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"An Ounce of Prevention...Carefully Review Your New Retirement Plan Adoption Agreement Before Signing"
If you have a defined contribution retirement plan (e.g., a 401(k) plan), it is very likely a pre-approved "prototype" or "volume submitter" plan supplied to you by your plan administrator or other outside company. These pre-approved plans, which usually consist of a Basic Plan Document and an Adoption Agreement where adopting employers check appropriate boxes among various options, are reviewed by the IRS every six years to ensure they have incorporated all of the required legal updates. All pre-approved defined contribution plans should have recently received a new IRS opinion letter stating that their updated plans are "re-approved." Employer sponsors now have a two-year window to adopt these updated plans; the window began on May 1, 2014 and expires April 30, 2016.
In the next few months, you should receive an updated and restated Basic Plan Document and Adoption Agreement, and will be asked to sign the Adoption Agreement before April 30, 2016. Be sure to READ YOUR ADOPTION AGREEMENT before you sign it. You do not want to inadvertently change options in your plan (either options that can't be changed or options you actually want to keep). Voluntary correction requests are routinely filed with the IRS' error correction program, asking for forgiveness for plan sponsors who blindly signed Adoption Agreements, which ultimately resulted in operational and documentation errors. The expense associated with these filings can be avoided.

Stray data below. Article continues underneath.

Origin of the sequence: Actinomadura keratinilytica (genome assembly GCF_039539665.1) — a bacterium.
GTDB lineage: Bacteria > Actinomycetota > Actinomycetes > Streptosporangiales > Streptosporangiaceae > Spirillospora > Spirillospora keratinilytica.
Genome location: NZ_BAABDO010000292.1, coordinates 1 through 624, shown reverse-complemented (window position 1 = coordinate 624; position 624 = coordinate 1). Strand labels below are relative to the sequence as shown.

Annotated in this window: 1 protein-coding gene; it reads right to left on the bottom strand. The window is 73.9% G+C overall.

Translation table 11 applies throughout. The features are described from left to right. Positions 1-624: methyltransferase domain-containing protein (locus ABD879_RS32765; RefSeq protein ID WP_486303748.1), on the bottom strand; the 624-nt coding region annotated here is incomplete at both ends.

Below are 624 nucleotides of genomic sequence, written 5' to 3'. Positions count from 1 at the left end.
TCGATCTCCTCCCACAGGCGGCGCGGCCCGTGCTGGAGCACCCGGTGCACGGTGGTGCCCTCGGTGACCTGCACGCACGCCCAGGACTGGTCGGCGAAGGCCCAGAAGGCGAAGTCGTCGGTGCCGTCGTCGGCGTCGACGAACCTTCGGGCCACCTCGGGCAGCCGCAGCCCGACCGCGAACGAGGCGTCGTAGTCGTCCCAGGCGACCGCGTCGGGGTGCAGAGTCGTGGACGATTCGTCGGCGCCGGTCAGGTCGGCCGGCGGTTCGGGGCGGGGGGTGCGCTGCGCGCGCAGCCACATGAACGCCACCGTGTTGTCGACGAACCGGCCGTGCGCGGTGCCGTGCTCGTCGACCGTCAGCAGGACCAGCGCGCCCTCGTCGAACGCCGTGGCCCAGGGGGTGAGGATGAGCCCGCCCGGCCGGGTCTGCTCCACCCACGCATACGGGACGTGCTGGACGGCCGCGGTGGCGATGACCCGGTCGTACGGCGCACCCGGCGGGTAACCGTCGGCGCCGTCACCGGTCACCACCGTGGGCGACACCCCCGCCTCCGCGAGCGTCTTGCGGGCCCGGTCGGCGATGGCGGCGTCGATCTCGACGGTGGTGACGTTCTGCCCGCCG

For those of you with individually designed plans, don't forget the Cycle D filing deadline is coming up on January 31, 2015 for all employers/plan sponsors whose EIN ends in 4 or 9. Now is the time to incorporate any required or discretionary amendments, restate your plan, and submit it to the IRS for a determination letter.
Our benefits attorneys are available to assist you in reviewing your new Adoption Agreement or in restating your individually designed plan, as well as to advise you on additional plan changes you may wish to consider during this restatement process. Spending a little time on the front end of this process could save you much more time – and money – down the road by avoiding the need for a correction.